Djokovic forced to fight by Wawrinka

 

Tennis:Novak Djokovic survived an almighty scare from an inspired Stan Wawrinka in a five-hour, five-set thriller at the Australian Open today, reaching a 15th consecutive grand slam quarter-final but only after digging himself out of a huge hole.

For the first 50 minutes of the contest, Wawrinka played as if possessed by his compatriot Roger Federer and confounded the world number one with brilliant backhands and ferocious forehands to notch up five straight breaks of serve.

Even when Djokovic had weathered the worst of the storm and clawed his way back from 6-1 4-1 down to win the second and third sets, the world number 17 made the Serbian earn every point and forced a decider after a dramatic tie-break.

The Swiss blew four precious break points in the ninth game of the fifth set and Djokovic converted his third match point with a brilliant backhand winner to seal a 1-6 7-5 6-4 6-7 12-10 win.

In a conscious echo of his win over Rafa Nadal in last year's nearly six-hour final on Rod Laver Arena, Djokovic ripped off his shirt and roared in delight at a victory which kept alive his hopes of a third successive title at Melbourne Park.

"We are only halfway through the tournament but it felt like a final to me," said Djokovic, who will meet fifth seed Tomas Berdych in the next round. "He deserved equally to be a winner of this match. Tonight he showed his qualities. He was the aggressor on the court and I was just hanging in there trying to fight.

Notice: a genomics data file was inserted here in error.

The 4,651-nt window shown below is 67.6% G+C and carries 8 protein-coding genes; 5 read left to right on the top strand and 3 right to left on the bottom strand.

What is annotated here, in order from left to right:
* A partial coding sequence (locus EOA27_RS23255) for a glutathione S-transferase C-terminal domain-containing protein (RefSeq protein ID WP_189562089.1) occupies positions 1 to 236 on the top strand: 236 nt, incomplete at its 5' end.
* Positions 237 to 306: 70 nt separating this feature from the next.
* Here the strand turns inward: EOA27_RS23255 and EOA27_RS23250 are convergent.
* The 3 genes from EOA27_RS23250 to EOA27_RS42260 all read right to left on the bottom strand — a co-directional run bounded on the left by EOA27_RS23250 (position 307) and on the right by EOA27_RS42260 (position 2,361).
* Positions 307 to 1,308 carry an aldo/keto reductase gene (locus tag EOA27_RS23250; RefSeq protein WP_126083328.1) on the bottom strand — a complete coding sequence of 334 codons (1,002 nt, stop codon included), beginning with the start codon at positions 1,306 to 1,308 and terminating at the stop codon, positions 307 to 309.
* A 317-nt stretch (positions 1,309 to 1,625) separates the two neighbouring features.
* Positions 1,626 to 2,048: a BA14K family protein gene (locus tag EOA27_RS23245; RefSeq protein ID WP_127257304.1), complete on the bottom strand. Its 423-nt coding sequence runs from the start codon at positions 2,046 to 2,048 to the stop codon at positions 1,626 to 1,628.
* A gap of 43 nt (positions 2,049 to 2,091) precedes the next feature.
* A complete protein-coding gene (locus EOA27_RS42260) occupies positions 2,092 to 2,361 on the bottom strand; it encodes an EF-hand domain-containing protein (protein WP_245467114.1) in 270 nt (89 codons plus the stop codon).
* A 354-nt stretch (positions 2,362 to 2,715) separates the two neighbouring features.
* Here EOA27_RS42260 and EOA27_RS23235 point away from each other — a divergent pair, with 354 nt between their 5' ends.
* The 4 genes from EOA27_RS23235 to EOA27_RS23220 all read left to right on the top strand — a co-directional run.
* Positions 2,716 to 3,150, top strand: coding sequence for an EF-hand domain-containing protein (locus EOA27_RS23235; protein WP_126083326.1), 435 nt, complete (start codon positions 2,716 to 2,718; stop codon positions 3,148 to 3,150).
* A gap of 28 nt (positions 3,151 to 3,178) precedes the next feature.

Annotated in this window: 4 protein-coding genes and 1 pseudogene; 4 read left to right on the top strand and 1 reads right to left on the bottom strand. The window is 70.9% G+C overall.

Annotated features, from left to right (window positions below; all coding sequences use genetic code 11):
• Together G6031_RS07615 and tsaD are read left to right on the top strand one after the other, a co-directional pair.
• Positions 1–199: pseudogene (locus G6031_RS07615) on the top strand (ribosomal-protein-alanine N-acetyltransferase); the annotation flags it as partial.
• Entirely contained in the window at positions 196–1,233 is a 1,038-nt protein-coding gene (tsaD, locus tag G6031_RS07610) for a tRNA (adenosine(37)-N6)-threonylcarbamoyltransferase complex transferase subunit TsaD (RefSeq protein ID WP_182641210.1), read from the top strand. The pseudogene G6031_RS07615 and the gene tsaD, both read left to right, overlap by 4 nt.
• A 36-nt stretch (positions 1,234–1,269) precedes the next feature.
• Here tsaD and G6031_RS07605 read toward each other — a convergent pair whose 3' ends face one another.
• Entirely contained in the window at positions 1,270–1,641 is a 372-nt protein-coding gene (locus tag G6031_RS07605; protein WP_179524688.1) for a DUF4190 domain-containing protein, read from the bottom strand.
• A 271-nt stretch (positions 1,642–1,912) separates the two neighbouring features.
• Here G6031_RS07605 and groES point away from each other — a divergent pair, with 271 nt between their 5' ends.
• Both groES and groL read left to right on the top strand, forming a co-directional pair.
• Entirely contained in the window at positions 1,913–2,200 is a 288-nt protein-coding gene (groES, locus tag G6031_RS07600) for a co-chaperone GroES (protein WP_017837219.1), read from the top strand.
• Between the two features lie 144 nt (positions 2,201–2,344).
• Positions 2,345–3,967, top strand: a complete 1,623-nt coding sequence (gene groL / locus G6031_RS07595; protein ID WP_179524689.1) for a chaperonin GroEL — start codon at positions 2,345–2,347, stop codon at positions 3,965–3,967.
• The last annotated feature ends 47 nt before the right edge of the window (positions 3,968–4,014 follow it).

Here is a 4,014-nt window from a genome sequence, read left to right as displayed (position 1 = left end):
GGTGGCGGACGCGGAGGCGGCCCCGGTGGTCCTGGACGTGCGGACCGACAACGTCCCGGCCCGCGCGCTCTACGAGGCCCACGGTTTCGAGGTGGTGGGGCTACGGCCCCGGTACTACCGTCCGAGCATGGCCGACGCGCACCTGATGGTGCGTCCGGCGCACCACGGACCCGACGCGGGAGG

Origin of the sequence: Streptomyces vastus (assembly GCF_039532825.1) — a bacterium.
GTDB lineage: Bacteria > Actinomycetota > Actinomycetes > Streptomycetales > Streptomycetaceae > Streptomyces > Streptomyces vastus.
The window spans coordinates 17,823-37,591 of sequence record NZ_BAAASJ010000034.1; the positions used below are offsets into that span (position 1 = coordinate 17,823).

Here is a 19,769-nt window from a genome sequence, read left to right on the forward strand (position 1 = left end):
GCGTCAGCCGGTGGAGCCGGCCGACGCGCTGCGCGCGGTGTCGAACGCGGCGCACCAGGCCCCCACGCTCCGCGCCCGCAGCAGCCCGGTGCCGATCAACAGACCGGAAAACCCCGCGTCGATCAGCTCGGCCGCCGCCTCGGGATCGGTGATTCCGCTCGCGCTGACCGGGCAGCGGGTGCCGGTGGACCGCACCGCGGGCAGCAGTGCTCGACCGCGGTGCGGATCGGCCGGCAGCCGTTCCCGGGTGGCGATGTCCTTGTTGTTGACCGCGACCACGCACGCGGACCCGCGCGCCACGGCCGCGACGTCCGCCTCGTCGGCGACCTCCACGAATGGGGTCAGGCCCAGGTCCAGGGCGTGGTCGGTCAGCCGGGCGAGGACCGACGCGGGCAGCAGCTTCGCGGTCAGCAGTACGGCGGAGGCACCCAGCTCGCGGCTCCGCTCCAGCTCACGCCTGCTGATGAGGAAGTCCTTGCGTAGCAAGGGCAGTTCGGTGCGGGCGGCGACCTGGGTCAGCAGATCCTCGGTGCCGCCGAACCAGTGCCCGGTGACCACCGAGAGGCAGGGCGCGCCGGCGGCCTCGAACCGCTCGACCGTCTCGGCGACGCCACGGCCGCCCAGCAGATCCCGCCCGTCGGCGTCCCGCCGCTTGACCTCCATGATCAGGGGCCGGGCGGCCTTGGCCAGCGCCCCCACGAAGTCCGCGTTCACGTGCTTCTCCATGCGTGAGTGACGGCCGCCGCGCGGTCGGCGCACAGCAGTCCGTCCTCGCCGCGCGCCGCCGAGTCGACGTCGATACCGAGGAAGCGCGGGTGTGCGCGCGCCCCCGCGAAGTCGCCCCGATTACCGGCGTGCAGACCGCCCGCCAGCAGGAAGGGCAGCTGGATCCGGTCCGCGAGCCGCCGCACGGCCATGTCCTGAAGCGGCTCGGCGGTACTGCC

"I always believed I could win the match and I am absolutely thrilled to be in the next round. It certainly brings back memories of last year with Rafa."

Wawrinka, who left the court with tears in his eyes, was distraught after coming up short despite playing the match of his life.

"I think it's the best match I've ever played," he said. "At the end I was really close and I was really sad to lose, it was a great disappointment for sure."

Fourth seed David Ferrer cruised past Kei Nishikori with what he described as “one of the best matches of my career at the Australian Open”.

Nishikori, the 16th seed, offered little threat to the Spaniard who won 6-2 6-1 6-4 in two hours and 10 minutes to advance to his third successive quarter-final in Melbourne.

Ferrer broke twice in each of the first two sets to set up a comfortable win. The third was wild as Nishikori started to go for broke but, hampered by a knee injury, he failed to seriously threaten Ferrer’s chances of victory.

The fourth seed said: “It was a tough match but in the first two sets I didn’t make any mistakes. Today I played very well, it was one of the best matches of my career at the Australian Open. I’m happy with my game.”

His run this week means Ferrer will move into the top four of the world rankings but the modest 30-year-old admits he is some way behind established quartet Djokovic, Roger Federer, Andy Murray and the injured Nadal.

He added: “I am only in the top four because Rafa has been injured for a long time. That is the truth. I think the top four, they are better (than me).”

Ferrer will take on another Spaniard, Nicolas Almagro, in the last eight after he advanced when Janko Tipsarevic had to withdraw through injury.

Serbian Tipsarevic won his previous two matches in five sets but was trailing 6-2 5-1 when he pulled out with a jarred heel.

"That's not the way you want to win," said 10th seed Almagro.

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